Perhaps our present bewilderment is the Spirit’s invitation to discern freshly how the biblical story encounters American society. As for me, I don’t pray for a Christian America, for that phrase continues to do damage to the reputation of Christ across the globe. Rather, I pray for mustard seeds: that beyond this election, the Spirit would continue to cultivate humble worshipping communities who are busy discerning the idols of our culture, living in solidarity with the marginalized, and emanating the joy of Christ to their neighborhoods. Also, I pray that the Spirit will give Christ followers the mind of Christ as we approach November 8th. Amen.

Mark Glanville is teaching faculty at the Missional Training Centre, Phoenix (missionaltraining.org) and he pastors at Grandview Calvary Church, Vancouver. He wrote his PhD on Old Testament ethics.

Blog: https://markrglanville.wordpress.com      Email: markrglanville@gmail.co

 

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An ancient Assyrian spell to make a baby go to sleep!

This is an ancient spell to make a baby go to sleep! It is written on this clay tablet that was stored in the Assyrian library of the Assyrian King, Ashurbanipal. I took the pic in the British Museum today.spell for baby.jpg

You could try the spell tonight;) It reads, in Akkadian:
“Belch like a drunkard, snort like a baby gazelle, until your mother comes, strokes you, and picks you up.”

Ashurbanipal (668BC-627) was king of the great empire of Assyria in the twilight years of Judah, the Southern Kingdom of ancient Israel. Jerusalem fell in 586BC.

I wonder whether Ashurbanipal had better sleep than we do in the early hours of the morning?

 

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A Jazz Talk | How Biblical Law Shapes Missional Communities

In this jazz-talk I speak from the piano about how to read the laws of the Old Testament, what is known as biblical law. I illustrate the nature of biblical law by comparing the development of biblical law to the development of jazz music. Enjoy!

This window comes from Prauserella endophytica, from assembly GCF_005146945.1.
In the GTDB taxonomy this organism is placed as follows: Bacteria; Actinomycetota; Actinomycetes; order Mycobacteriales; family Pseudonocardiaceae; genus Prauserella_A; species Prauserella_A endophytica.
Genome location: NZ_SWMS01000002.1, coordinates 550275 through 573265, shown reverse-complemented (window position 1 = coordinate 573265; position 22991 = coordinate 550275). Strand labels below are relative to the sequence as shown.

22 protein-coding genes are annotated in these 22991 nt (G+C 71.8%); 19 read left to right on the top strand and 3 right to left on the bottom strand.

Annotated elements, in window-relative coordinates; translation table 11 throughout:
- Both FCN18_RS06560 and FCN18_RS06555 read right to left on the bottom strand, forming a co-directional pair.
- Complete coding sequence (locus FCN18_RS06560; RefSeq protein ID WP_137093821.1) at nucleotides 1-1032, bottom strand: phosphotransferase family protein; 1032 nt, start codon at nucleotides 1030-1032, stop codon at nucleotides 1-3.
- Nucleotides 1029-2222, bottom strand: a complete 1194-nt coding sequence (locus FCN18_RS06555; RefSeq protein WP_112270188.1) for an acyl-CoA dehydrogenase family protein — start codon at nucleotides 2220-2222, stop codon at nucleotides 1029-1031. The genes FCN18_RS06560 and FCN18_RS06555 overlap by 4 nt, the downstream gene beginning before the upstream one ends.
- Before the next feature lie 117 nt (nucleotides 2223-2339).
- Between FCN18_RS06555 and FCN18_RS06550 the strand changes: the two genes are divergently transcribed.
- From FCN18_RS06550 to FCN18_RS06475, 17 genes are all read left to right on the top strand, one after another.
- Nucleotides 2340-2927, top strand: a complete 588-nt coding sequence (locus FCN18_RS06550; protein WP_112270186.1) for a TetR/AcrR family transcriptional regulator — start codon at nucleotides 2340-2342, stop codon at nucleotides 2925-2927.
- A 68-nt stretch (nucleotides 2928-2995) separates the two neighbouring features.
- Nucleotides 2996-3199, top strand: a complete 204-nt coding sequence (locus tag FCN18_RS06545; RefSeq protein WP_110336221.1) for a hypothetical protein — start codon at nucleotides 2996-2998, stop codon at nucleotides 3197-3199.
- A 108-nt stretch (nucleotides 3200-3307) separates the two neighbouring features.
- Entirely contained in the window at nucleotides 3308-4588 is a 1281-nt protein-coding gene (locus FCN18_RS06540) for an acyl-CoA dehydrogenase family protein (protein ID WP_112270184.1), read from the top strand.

The video was produced by my dear friend Natasha Irvine for Redemption Church, Tempe, Phoenix, and for Grandview Calvary Church, Vancouver. Please share it around:)

 

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The women who tricked Pharaoh

Twelve women appear in the opening chapters of Exodus, some of whom by their cunning, boldness, and decisiveness trick Pharaoh and preserve Moses’ life in order that God’s plans might be fulfilled.[1] “Without Moses, there would be no story, but without the initiative of these women, there would be no Moses!”[2] Jopie Siebert-Hommes shows how these twelve women correspond to the twelve tribes of Israel (1:1).[3] The exodus of the twelve tribes out of Egypt depends upon the resolve of these women who are used by God.

[An excerpt from my book, in preparation: Reading Exodus: Society Reshaped by Kinship. Lexham Press.]

Shiphrah and Puah

Exodus 1:15-22

The first individual named in the book of Exodus is not Pharaoh, who remains unnamed, but the two Hebrew midwives. These are the first in a “whole array of female characters in Exodus 1-2 who venture to trick Pharaoh as they rescue Moses from the deadly royal decree.”[4] Pharaoh demands of these women that they kill every male Hebrew newborn. But, as Shiphrah and Puah “feared God,” they didn’t fulfil the request. Shiphrah and Puah take a subtle jab at Pharaoh, implying the superiority of Hebrew women: “‘The Hebrew women are not like the Egyptian women; for they are vigorous and give birth before the midwife comes to them.’” (Exod 1:19) This is the first act of civil disobedience for the sake of justice in written history.

 

Jochebed

Exodus 2:1-9; 6:20

Jochebed, Moses’ mother, tricks Pharaoh by following to the letter of his decree that every newborn Hebrew male should be thrown into the Nile. Initially, Jochebed hid the newborn Moses for three months. When hiding Moses became too risky, she placed Moses in a carefully prepared basket, which she floated in the Nile. Pharaoh’s daughter found the baby, and at Miriam’s suggestion Pharaoh’s daughter appoints Jochebed as Moses’ wet nurse.

Jochebed’s name means ‘Yahweh is glory.’ This is the first name to appear in the bible that includes the divine name ‘Yahweh’: yah. ‘Yahweh’ is the personal name for God that God revealed to Israel. It seems then that name Yahweh was “embedded in [Moses] maternal lineage: if his mother bears YHWH’s name, Moses learned it from her.”[5]